What language is spoken in Costa Rica?
The languages of Costa Rica are the set of languages and dialects practiced by the population residing in Costa Rican territory. Of all of them, the most widely used is Spanish in its local variant, which also enjoys official status guaranteed by the Constitution.
But beyond the use of Spanish, the country presents an extraordinarily diverse linguistic panorama, since -despite its small geographic extension, its small population of more than 5 million inhabitants and sharing borders only with Hispanic neighbors- more than 10 languages can be counted that coexist in the nation, without counting hundreds of languages whose use is sporadic, as they are related to foreign communities that have migrated and settled in the territory.
In 2015 Costa Rica is officially recognized as a multiethnic and multicultural republic, extolling the Amerindian, European, African and Asian contribution that makes up the Costa Rican culture and is reflected in the diversity of languages present in the country. In terms of legislation, the greatest progress that has been made in this regard was the reform of Article 76 of its Political Constitution, which currently states that:
Spanish is the official language of the Nation. However, the State shall ensure the maintenance and cultivation of the national indigenous languages.
Five indigenous languages are currently spoken in Costa Rica, all of them belonging to the Chibcha family. These languages are the following:
Malecu: It is also known as Guatuso. It is spoken by about 800 people in the northwestern region of the province of Alajuela. This language, along with Rama belongs to the Vootic group of the Chibcha linguistic family.
Cabécar: It is spoken in the Talamanca mountain range and in the south Pacific region. It belongs, along with Bribri, to the Viceitic subgroup of the Chibcha linguistic family.
Bribri: It is spoken in the south of the Atlantic slope (province of Limón, in the Talamanca mountain range and in the South Pacific region. Together with Cabecar, it forms the Viceíta subgroup.
Guaymí: It is spoken in various indigenous territories located southeast of the province of Puntarenas, bordering Panama. Together with Bocotá, it belongs to the Guaymí subgroup of the Chibcha linguistic family.
Bocotá: It is spoken in the same territories as Guaymí, a language with which it is closely related.
Recently extinct indigenous languages
At the beginning of the 21st century, two indigenous languages became extinct:
Térraba: It was spoken in the Térraba indigenous reserve, southeast of Puntarenas province. It was actually a variety of Téribe, which is still spoken mainly in Panama.
Boruca: It was spoken in the reserves of Boruca and Curré, southeast of the province of Puntarenas.
The indigenous communities of Costa Rica, as mentioned, are usually classified into four subfamilies belonging to three linguistic families. Some of the languages are poorly documented, however, it appears that all documented languages can be classified with reasonable certainty. Where a language is extinct, it is indicated by the sign †. The table indicates the territories where the various languages were spoken, although the languages have now disappeared from many of the departments indicated.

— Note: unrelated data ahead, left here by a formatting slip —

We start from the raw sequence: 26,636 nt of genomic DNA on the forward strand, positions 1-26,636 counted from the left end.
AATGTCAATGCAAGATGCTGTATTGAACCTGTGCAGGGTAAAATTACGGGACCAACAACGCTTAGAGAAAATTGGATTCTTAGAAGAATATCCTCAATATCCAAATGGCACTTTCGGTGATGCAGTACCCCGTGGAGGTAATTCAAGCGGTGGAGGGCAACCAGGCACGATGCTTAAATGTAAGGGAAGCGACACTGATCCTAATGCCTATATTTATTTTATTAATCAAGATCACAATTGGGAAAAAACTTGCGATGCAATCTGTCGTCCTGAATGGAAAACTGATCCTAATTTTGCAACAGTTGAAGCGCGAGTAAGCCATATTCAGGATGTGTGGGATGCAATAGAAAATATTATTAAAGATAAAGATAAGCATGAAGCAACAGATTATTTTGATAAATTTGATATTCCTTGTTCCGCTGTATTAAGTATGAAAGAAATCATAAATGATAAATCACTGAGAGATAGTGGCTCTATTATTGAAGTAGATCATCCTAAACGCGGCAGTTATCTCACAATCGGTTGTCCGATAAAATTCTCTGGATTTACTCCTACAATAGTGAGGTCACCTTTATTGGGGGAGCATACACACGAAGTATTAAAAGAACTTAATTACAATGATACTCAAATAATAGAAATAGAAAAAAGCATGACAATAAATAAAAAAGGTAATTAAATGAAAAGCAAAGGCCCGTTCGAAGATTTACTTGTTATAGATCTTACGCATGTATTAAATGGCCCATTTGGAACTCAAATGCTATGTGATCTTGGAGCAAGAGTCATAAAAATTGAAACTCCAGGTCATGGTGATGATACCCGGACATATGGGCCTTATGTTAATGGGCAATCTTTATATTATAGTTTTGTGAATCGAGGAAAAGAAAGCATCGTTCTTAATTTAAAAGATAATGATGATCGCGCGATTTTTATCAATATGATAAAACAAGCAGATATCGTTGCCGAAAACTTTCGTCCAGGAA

Spanish is the most widely spoken language in the country for socio-historical reasons related to the conquest and power groups. It is present in all cultural, political, academic and economic aspects of the country and is used in every social stratum of the nation.
The form of Spanish used in Costa Rica is very varied, with noticeable phonetic changes in each region of the country. The most recognized variant is the way of speaking in the Central Valley, where the majority of the population lives. This dialect is very different from that of the rest of Central America and shares many similarities with Colombian Bogota Spanish.
There are other variants of Costa Rican Spanish, mainly in the forms of speech of the border areas, in the dialect present in the Province of Guanacaste or in the form of Spanish used in the Province of Limón.
Costa Rican street slang or argot is known as “pachuco”, a regional variation of Castilian Spanish influenced by words and expressions from English, French, the Malespin Code, Limonese Creole, traditional Castilian and other expressions in popular use in Costa Rica.
The Malespín Code was created by Salvadoran General Francisco Malespín during the Central American civil wars of the 19th century. For example: both the word “tuanis” (very well) and the word “brete” (work), both in daily use in Costa Rica, had their origin in this curious Malespín code, which simply consists of substituting a for e, i for o, b for t, f for g, p for m, and vice versa.
In the Caribbean area of the country, Limonese Creole is also spoken, which is a variety of English spoken in the English-speaking Caribbean. Limonese Creole has been popularly referred to as “patois” or mekatelyu. The latter name is a sort of onomatopoeia formed from the pronunciation of the phrase “Meik I tell yu somtin’ (May I tell you something)” in this variant of English.
Although this name is said to be the one given by the Limonenses themselves to their variety of English, it was apparently proposed from linguistic studies in the years. It is assumed that “May I tell you something” is a phrase used to start a gossip story, which implies a negative representation of the Limonense community, to which some sectors of the population of Limón are opposed.